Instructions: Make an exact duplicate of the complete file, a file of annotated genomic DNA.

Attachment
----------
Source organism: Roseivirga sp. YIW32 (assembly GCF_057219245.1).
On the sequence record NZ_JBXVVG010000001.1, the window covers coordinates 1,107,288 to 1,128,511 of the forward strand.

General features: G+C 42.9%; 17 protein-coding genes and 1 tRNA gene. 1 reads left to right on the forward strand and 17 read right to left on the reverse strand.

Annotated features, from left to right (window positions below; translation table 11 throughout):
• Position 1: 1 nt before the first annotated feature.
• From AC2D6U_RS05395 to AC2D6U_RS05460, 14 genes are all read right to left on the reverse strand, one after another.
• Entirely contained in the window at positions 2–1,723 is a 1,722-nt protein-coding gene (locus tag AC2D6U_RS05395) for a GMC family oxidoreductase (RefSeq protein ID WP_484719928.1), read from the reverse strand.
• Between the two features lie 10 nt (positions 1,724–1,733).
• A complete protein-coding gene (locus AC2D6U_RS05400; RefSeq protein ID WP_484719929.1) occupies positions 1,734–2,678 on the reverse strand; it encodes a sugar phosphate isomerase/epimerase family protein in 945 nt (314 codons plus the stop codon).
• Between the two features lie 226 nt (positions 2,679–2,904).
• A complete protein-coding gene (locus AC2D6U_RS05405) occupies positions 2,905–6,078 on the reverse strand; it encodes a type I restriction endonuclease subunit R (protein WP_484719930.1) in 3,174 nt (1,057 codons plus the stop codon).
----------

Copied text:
Source organism: Roseivirga sp. YIW32 (assembly GCF_057219245.1).
On the sequence record NZ_JBXVVG010000001.1, the window covers coordinates 1,107,288 to 1,128,511 of the forward strand.

General features: G+C 42.9%; 17 protein-coding genes and 1 tRNA gene. 1 reads left to right on the forward strand and 17 read right to left on the reverse strand.

Annotated features, from left to right (window positions below; translation table 11 throughout):
• Position 1: 1 nt before the first annotated feature.
• From AC2D6U_RS05395 to AC2D6U_RS05460, 14 genes are all read right to left on the reverse strand, one after another.
• Entirely contained in the window at positions 2–1,723 is a 1,722-nt protein-coding gene (locus tag AC2D6U_RS05395) for a GMC family oxidoreductase (RefSeq protein ID WP_484719928.1), read from the reverse strand.
• Between the two features lie 10 nt (positions 1,724–1,733).
• A complete protein-coding gene (locus AC2D6U_RS05400; RefSeq protein ID WP_484719929.1) occupies positions 1,734–2,678 on the reverse strand; it encodes a sugar phosphate isomerase/epimerase family protein in 945 nt (314 codons plus the stop codon).
• Between the two features lie 226 nt (positions 2,679–2,904).
• A complete protein-coding gene (locus AC2D6U_RS05405) occupies positions 2,905–6,078 on the reverse strand; it encodes a type I restriction endonuclease subunit R (protein WP_484719930.1) in 3,174 nt (1,057 codons plus the stop codon).